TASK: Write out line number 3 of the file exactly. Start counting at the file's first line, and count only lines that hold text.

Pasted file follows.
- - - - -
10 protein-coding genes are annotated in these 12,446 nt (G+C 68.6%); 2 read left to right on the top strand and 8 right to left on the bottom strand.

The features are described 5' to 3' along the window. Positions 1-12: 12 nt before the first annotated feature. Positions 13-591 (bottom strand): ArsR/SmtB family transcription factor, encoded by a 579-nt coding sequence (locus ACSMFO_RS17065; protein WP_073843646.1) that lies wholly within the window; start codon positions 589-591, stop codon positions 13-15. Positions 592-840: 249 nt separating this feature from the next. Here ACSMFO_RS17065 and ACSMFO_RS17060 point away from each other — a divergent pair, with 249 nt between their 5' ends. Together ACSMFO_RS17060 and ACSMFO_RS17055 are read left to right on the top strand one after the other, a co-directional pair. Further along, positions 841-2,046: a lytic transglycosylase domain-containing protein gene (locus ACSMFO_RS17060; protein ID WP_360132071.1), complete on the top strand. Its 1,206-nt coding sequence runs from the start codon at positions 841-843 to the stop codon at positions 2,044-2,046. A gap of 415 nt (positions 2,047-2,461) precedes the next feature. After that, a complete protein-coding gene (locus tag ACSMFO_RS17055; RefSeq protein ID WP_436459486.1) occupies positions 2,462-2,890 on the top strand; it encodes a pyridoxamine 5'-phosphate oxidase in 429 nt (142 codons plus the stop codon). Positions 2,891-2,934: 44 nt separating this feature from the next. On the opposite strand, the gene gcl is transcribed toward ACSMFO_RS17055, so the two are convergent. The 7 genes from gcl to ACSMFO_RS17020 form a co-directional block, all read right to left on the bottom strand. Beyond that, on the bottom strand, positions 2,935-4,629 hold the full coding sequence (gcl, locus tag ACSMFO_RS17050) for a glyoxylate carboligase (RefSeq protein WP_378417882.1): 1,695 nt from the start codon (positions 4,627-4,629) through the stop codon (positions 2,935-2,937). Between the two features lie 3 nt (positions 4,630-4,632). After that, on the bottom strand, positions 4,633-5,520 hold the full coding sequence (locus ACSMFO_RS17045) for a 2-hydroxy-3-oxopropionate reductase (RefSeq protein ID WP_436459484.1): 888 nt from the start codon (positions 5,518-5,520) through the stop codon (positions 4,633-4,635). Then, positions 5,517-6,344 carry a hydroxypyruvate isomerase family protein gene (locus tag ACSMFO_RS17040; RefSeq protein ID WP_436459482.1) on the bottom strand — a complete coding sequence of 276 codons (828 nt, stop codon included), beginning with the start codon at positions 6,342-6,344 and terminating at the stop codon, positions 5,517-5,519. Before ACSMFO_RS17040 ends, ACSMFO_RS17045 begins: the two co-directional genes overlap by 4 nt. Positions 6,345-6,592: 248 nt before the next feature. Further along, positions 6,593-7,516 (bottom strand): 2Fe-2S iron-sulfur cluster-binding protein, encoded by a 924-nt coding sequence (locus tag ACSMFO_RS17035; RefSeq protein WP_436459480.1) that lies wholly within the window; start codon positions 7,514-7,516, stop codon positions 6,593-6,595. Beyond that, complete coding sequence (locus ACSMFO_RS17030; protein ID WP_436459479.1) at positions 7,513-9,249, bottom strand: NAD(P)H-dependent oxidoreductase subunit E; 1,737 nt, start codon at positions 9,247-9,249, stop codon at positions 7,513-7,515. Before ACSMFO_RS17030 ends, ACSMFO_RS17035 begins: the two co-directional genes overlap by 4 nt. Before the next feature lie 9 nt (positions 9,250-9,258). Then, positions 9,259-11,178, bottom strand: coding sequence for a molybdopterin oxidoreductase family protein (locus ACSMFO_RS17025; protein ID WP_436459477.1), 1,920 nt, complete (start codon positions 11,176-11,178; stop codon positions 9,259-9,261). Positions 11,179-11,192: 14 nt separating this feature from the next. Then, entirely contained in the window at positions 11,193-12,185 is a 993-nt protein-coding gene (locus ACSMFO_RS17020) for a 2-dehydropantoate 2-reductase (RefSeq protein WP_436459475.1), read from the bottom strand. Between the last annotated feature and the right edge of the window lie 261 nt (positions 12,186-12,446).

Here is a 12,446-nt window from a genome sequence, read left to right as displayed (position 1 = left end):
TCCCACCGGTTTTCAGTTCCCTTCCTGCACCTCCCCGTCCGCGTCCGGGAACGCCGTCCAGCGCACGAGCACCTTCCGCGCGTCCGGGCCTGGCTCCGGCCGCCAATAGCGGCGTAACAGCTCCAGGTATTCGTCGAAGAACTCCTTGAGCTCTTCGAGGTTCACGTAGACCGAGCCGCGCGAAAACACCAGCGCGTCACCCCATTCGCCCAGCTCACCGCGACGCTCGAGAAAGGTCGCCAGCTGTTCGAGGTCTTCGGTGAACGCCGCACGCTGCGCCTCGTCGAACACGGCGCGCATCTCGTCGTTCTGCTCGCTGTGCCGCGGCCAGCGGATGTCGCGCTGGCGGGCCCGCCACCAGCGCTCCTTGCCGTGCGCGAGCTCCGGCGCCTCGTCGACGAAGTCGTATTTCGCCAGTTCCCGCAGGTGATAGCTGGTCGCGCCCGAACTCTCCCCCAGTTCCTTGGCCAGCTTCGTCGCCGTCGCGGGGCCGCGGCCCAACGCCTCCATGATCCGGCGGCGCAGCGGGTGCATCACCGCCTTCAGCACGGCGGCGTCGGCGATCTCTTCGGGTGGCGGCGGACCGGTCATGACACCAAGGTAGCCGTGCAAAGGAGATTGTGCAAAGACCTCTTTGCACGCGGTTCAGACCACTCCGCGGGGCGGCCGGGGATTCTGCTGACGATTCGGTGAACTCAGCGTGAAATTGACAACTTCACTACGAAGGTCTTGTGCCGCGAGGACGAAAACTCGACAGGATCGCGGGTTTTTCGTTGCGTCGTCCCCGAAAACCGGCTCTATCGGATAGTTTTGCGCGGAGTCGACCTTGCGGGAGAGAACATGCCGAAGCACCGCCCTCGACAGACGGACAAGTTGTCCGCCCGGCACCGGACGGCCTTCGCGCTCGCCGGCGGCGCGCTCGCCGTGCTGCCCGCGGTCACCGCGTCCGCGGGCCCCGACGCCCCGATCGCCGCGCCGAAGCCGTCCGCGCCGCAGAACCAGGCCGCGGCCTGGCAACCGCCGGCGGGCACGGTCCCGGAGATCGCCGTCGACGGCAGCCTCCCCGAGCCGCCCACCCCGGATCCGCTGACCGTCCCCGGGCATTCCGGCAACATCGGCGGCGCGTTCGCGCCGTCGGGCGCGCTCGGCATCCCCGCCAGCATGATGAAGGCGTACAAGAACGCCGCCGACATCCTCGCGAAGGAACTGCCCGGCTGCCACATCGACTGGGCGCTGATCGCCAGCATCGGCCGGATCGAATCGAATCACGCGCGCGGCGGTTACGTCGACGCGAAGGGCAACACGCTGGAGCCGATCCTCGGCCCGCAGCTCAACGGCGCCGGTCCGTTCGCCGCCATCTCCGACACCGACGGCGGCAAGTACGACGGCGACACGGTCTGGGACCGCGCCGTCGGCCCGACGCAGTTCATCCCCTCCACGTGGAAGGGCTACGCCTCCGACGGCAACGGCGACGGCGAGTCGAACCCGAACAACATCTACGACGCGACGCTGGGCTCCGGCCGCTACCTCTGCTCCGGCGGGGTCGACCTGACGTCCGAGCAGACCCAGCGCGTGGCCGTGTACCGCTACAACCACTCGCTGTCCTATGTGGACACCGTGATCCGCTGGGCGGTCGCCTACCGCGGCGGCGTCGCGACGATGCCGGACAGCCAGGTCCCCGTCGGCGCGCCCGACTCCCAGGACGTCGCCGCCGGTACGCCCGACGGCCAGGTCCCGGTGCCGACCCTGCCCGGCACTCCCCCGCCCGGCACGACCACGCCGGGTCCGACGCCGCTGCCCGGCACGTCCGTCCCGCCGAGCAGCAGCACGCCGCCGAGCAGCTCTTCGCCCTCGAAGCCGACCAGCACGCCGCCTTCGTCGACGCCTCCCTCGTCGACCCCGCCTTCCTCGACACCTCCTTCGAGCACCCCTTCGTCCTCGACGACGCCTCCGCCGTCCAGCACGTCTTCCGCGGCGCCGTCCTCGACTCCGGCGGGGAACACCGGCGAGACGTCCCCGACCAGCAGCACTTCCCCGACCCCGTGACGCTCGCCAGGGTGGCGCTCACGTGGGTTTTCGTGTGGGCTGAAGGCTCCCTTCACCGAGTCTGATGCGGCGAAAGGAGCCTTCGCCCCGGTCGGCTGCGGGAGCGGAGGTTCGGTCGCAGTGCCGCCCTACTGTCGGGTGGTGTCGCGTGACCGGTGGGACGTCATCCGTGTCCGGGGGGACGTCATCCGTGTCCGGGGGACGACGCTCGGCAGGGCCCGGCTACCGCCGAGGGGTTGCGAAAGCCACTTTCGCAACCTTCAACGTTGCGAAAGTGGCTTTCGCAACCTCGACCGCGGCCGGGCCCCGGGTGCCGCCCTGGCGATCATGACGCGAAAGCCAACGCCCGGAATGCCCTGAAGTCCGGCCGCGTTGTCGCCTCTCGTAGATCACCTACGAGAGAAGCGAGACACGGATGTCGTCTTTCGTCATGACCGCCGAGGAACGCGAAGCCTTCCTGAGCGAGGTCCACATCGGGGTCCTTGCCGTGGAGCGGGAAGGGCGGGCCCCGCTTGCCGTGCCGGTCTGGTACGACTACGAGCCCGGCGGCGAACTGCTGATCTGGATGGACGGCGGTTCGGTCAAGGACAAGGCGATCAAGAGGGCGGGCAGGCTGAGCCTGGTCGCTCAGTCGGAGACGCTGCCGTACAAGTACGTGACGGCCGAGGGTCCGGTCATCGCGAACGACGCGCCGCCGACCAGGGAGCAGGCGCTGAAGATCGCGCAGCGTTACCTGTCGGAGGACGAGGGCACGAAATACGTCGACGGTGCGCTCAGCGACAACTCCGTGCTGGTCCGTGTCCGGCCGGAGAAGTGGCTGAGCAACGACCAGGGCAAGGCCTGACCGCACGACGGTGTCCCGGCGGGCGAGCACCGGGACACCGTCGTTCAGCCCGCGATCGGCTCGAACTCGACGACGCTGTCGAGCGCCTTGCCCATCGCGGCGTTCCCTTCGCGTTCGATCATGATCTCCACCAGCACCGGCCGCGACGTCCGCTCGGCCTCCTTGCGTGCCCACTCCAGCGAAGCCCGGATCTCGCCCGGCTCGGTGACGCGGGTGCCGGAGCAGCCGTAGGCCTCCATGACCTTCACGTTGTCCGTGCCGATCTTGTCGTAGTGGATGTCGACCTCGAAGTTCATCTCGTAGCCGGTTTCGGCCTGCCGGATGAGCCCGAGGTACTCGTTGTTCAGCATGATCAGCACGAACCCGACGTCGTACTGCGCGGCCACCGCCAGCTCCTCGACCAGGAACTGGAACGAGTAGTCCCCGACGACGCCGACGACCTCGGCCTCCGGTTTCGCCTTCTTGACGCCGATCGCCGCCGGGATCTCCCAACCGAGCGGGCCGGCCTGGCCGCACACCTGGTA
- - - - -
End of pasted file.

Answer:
Here is a 12,446-nt window from a genome sequence, read left to right as displayed (position 1 = left end):